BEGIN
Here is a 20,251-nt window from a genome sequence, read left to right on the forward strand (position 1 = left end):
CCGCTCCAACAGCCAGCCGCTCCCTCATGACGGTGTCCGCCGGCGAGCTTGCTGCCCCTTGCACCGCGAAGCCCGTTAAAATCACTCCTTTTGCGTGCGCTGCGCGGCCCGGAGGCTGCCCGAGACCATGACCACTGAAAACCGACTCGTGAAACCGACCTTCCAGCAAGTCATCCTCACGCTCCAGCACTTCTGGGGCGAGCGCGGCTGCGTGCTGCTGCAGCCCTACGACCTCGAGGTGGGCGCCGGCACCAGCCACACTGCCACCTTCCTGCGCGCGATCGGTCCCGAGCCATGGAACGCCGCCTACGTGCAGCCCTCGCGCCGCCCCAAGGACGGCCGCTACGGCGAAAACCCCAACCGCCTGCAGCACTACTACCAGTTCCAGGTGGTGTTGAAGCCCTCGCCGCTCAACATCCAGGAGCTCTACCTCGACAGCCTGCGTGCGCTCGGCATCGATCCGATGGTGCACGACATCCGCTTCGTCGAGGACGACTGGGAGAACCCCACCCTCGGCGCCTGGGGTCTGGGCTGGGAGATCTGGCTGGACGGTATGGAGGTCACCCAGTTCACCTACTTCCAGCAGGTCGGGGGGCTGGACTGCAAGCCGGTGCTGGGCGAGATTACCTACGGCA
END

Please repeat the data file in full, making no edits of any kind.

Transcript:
Here is a 20,251-nt window from a genome sequence, read left to right on the forward strand (position 1 = left end):
CCGCTCCAACAGCCAGCCGCTCCCTCATGACGGTGTCCGCCGGCGAGCTTGCTGCCCCTTGCACCGCGAAGCCCGTTAAAATCACTCCTTTTGCGTGCGCTGCGCGGCCCGGAGGCTGCCCGAGACCATGACCACTGAAAACCGACTCGTGAAACCGACCTTCCAGCAAGTCATCCTCACGCTCCAGCACTTCTGGGGCGAGCGCGGCTGCGTGCTGCTGCAGCCCTACGACCTCGAGGTGGGCGCCGGCACCAGCCACACTGCCACCTTCCTGCGCGCGATCGGTCCCGAGCCATGGAACGCCGCCTACGTGCAGCCCTCGCGCCGCCCCAAGGACGGCCGCTACGGCGAAAACCCCAACCGCCTGCAGCACTACTACCAGTTCCAGGTGGTGTTGAAGCCCTCGCCGCTCAACATCCAGGAGCTCTACCTCGACAGCCTGCGTGCGCTCGGCATCGATCCGATGGTGCACGACATCCGCTTCGTCGAGGACGACTGGGAGAACCCCACCCTCGGCGCCTGGGGTCTGGGCTGGGAGATCTGGCTGGACGGTATGGAGGTCACCCAGTTCACCTACTTCCAGCAGGTCGGGGGGCTGGACTGCAAGCCGGTGCTGGGCGAGATTACCTACGGCA